The group not only insulted feminist authors, journalists and female YouTubers in a flash-mob-like manner, but they also created photo montages were they added the faces of people "they had fun making fun of" to pornographic GIFs.

I love a good prank. Having experienced cyber stalking and the abuse of personal information myself, I find it hard to see how creating fake porn pictures is funny.

Because they were so well connected, the "LOL Ligue" could focus hatred and attention to specific accounts and made sure that these accounts were flooded with harmful and hateful messages.

"I felt as if I was running from a sniper," one victim describes the horror of being targeted by the Ligue de LOL.

Several women left Twitter because they could not deal with the harassment and hatred any longer.

The "LOL Ligue" also terrorized their victims with phone calls. For instance, they called a victim and offered her an anchor job - and published a recording of the phone call online.

They used the name and real phone number of a female YouTuber to post a fake ad on Craigslist. Signed by "Madame fat."

Many of the members of the group are now all apologetic like "Oh, we didn't we would hurt someone's feelings." Suddenly, everyone hardly realized what was going on.

Obviously, one can be the community manager for the French president and assume it's not hurtful to create fake porn pictures and coordinate harassment attacks.

Some members used fake accounts for their attacks, while others used their private accounts. But the victims were too afraid to speak up. After all, these people are influential. It only became a public scandal when the "Libération" followed up on cues that something was off with this group.

Some members who used their private profiles are now trying to hide traces. This one - the ex-community manager of the French president, deleted about 390 Tweets on Sunday.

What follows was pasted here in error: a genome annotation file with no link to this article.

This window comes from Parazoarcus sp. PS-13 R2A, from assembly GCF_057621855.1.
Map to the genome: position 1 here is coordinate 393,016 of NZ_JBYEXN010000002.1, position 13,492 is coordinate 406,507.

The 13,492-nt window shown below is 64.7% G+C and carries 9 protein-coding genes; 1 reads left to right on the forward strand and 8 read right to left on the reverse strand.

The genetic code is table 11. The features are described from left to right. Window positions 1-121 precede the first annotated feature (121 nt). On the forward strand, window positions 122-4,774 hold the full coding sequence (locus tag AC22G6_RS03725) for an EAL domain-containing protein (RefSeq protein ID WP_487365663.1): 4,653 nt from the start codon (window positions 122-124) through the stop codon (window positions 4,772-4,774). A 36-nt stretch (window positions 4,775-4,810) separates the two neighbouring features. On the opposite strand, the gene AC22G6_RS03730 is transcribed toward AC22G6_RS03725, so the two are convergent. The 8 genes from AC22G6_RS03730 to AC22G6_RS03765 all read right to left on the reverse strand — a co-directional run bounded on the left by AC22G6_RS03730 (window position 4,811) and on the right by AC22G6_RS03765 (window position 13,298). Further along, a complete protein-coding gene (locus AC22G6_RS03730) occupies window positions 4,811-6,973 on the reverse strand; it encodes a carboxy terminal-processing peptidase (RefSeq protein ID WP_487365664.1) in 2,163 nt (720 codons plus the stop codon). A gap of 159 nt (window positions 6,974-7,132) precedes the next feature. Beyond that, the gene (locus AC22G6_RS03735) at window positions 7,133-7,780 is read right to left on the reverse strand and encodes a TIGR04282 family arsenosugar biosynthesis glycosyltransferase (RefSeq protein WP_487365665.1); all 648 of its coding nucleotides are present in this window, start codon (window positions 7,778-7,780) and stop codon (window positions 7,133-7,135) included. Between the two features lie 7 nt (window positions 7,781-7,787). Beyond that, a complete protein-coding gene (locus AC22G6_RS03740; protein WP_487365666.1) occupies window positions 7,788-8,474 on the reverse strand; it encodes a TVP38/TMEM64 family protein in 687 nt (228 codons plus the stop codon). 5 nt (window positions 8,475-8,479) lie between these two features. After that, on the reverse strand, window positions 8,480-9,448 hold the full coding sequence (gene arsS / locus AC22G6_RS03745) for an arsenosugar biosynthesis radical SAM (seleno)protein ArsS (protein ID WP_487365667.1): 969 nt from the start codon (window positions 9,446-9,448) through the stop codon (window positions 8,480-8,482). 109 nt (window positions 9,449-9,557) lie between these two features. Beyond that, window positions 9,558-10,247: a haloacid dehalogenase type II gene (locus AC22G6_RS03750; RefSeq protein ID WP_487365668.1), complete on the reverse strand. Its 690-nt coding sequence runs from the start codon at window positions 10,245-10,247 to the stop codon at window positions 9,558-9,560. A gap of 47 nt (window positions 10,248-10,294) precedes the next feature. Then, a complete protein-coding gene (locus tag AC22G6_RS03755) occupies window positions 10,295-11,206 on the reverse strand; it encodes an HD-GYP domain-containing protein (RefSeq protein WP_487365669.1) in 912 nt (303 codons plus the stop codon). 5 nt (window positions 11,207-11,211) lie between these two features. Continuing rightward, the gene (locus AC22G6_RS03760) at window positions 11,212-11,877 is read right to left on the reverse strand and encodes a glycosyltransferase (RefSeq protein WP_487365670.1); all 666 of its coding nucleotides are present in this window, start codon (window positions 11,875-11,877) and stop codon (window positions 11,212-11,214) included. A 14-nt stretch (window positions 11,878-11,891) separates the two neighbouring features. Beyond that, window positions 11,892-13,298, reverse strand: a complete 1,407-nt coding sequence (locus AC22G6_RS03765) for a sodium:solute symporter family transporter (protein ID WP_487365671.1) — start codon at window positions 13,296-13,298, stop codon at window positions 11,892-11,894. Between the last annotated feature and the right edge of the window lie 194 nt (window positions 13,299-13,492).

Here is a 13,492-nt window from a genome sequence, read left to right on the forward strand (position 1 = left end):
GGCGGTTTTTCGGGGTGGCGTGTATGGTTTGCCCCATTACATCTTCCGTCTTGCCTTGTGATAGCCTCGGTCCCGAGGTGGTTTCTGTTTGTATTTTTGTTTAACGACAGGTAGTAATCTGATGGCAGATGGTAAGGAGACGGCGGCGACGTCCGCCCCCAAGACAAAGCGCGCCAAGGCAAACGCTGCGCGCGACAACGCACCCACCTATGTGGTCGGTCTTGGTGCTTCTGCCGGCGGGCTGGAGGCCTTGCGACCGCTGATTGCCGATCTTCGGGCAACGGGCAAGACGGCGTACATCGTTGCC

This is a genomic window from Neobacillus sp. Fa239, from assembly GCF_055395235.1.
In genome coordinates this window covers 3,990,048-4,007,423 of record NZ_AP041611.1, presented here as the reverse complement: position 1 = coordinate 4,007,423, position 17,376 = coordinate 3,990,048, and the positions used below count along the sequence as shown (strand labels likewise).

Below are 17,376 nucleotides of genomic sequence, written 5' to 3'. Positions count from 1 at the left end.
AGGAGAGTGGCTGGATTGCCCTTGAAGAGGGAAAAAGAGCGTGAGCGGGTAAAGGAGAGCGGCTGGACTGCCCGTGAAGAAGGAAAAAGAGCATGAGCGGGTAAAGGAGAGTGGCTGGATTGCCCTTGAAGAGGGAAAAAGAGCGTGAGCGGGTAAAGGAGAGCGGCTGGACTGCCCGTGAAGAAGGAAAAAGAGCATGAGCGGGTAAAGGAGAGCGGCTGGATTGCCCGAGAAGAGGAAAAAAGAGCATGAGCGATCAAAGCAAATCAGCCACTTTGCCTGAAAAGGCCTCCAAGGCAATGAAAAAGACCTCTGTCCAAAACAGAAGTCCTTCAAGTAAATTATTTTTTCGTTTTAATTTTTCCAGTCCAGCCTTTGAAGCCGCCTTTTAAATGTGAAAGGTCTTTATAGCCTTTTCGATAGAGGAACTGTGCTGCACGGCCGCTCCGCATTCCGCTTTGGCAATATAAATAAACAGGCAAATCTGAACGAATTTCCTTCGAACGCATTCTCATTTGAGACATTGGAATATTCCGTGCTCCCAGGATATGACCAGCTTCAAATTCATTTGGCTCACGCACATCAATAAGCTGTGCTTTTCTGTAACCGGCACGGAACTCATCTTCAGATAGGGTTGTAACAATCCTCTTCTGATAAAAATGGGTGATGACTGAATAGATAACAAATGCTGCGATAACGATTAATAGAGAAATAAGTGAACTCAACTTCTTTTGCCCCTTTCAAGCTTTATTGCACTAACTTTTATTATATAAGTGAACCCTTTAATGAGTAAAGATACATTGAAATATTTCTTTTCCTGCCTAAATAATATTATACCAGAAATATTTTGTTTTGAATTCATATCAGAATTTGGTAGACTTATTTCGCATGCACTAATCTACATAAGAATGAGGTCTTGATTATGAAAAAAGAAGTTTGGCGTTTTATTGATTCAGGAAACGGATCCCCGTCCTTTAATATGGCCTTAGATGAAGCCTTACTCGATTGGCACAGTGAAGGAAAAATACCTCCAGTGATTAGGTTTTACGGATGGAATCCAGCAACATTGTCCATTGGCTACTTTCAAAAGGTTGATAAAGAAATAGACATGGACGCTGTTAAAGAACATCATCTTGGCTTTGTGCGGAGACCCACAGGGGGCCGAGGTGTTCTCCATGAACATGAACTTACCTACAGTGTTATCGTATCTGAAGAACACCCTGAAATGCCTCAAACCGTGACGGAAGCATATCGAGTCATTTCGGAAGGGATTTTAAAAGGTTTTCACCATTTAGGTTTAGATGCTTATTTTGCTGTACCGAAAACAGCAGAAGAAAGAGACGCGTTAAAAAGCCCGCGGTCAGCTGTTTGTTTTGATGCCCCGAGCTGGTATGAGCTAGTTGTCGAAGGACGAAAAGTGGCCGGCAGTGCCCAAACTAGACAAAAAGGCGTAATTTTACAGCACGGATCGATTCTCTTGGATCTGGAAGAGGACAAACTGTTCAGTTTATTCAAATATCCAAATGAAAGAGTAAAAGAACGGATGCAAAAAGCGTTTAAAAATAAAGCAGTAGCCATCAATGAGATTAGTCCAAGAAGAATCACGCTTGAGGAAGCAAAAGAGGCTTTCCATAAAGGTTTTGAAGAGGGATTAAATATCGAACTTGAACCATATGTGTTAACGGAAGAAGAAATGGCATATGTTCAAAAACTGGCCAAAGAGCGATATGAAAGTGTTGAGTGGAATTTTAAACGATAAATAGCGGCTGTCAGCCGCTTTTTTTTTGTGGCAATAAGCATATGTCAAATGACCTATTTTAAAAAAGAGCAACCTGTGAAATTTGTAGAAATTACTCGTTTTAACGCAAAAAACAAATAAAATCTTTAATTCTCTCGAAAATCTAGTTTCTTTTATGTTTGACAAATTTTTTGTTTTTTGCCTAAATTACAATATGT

The consequences

For some group members, the cyber mobbing will finally have consequences. "Libération" started an internal investigation and fired group founder Vincent Glad. Online editor-in-chief Alexandre Hervaud, was sent on leave for the duration of the investigation.

Podcast company Nouvelles Écoutes fired podcaster Guilhem Malissen. "Usbek & Rica" fired Guillaume Ledit.

PR firm Publicis Consultants fired R.L. The initiative "SOS Racisme" demands an official investigation. The "Ligue de LOL" targeted mainly women but also some black people and people from the LGBT community.

This happened in France. We all know that cyber mobbing and organized cyber mobbing of "boy clubs" are not problems exclusive to France.

Having influence and money is a test of character that many fail.

I'm all about empathy and forgiveness. But what I feel when I try to understand the agenda of emotions of a group who systematically used their power to target "weaker" individuals is not pretty.

We all took a prank too far in the moment's heat. But over weeks? Months?

These were not pimply teenagers venting off some frustration in the basement of their houses. These are influential, highly educated and powerful people who knew about the destructive power of their words and actions. Wasn't their vision to "change the world with journalism"?

Perhaps a better vision is to change the world with empathy and kindness.